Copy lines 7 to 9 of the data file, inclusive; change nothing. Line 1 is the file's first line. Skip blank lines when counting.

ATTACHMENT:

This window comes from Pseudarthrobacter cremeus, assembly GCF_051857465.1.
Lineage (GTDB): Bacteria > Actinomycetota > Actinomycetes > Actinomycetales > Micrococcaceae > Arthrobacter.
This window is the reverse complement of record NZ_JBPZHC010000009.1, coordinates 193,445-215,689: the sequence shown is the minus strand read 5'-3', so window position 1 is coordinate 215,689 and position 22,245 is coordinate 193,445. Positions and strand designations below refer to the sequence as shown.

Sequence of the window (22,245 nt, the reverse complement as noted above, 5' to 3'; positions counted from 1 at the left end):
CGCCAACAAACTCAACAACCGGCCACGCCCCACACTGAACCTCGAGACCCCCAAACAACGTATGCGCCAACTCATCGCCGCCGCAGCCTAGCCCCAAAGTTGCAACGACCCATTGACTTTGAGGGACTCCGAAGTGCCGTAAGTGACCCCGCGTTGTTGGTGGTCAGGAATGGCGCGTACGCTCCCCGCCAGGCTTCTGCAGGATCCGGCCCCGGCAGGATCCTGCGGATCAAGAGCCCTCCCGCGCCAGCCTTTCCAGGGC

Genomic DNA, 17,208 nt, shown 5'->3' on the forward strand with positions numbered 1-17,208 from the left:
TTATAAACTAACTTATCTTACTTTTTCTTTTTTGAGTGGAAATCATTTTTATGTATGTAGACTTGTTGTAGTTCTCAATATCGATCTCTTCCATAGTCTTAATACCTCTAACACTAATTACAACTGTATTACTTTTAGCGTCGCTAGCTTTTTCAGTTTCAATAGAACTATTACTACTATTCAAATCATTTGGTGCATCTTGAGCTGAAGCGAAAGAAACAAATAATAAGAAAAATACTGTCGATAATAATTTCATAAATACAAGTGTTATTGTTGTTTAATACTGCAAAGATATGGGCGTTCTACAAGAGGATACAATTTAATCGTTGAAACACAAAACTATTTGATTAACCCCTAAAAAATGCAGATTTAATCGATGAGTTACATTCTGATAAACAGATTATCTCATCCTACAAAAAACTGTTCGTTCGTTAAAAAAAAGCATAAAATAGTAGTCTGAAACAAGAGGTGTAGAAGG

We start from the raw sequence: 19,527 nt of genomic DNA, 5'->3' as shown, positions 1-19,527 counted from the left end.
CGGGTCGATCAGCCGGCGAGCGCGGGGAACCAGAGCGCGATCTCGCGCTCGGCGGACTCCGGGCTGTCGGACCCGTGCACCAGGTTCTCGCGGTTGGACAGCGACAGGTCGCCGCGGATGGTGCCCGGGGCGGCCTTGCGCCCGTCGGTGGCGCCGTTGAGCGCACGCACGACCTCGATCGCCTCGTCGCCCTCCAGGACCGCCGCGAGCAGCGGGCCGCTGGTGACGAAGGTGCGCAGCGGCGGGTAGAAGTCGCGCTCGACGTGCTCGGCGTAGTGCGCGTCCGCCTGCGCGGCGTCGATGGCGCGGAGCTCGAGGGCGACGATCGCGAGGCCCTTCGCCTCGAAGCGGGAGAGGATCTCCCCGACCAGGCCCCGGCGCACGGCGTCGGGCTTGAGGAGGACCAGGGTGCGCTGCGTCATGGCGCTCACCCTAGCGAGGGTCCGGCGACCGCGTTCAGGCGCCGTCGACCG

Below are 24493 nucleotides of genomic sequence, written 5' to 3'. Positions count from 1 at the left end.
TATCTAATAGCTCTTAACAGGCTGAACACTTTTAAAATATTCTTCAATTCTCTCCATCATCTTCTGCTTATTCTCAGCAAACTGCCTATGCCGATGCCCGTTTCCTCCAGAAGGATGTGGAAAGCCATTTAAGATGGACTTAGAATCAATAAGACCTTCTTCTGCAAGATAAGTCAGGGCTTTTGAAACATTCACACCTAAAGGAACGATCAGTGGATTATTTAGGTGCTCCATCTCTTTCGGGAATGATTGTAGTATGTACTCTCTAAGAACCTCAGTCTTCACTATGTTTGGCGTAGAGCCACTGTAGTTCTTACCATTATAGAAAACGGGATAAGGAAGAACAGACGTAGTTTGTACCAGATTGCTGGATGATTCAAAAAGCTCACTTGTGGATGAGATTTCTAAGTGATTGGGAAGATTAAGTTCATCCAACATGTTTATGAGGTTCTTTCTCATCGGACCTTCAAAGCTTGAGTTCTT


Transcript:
TTATAAACTAACTTATCTTACTTTTTCTTTTTTGAGTGGAAATCATTTTTATGTATGTAGACTTGTTGTAGTTCTCAATATCGATCTCTTCCATAGTCTTAATACCTCTAACACTAATTACAACTGTATTACTTTTAGCGTCGCTAGCTTTTTCAGTTTCAATAGAACTATTACTACTATTCAAATCATTTGGTGCATCTTGAGCTGAAGCGAAAGAAACAAATAATAAGAAAAATACTGTCGATAATAATTTCATAAATACAAGTGTTATTGTTGTTTAATACTGCAAAGATATGGGCGTTCTACAAGAGGATACAATTTAATCGTTGAAACACAAAACTATTTGATTAACCCCTAAAAAATGCAGATTTAATCGATGAGTTACATTCTGATAAACAGATTATCTCATCCTACAAAAAACTGTTCGTTCGTTAAAAAAAAGCATAAAATAGTAGTCTGAAACAAGAGGTGTAGAAGG

We start from the raw sequence: 19,527 nt of genomic DNA, 5'->3' as shown, positions 1-19,527 counted from the left end.
CGGGTCGATCAGCCGGCGAGCGCGGGGAACCAGAGCGCGATCTCGCGCTCGGCGGACTCCGGGCTGTCGGACCCGTGCACCAGGTTCTCGCGGTTGGACAGCGACAGGTCGCCGCGGATGGTGCCCGGGGCGGCCTTGCGCCCGTCGGTGGCGCCGTTGAGCGCACGCACGACCTCGATCGCCTCGTCGCCCTCCAGGACCGCCGCGAGCAGCGGGCCGCTGGTGACGAAGGTGCGCAGCGGCGGGTAGAAGTCGCGCTCGACGTGCTCGGCGTAGTGCGCGTCCGCCTGCGCGGCGTCGATGGCGCGGAGCTCGAGGGCGACGATCGCGAGGCCCTTCGCCTCGAAGCGGGAGAGGATCTCCCCGACCAGGCCCCGGCGCACGGCGTCGGGCTTGAGGAGGACCAGGGTGCGCTGCGTCATGGCGCTCACCCTAGCGAGGGTCCGGCGACCGCGTTCAGGCGCCGTCGACCG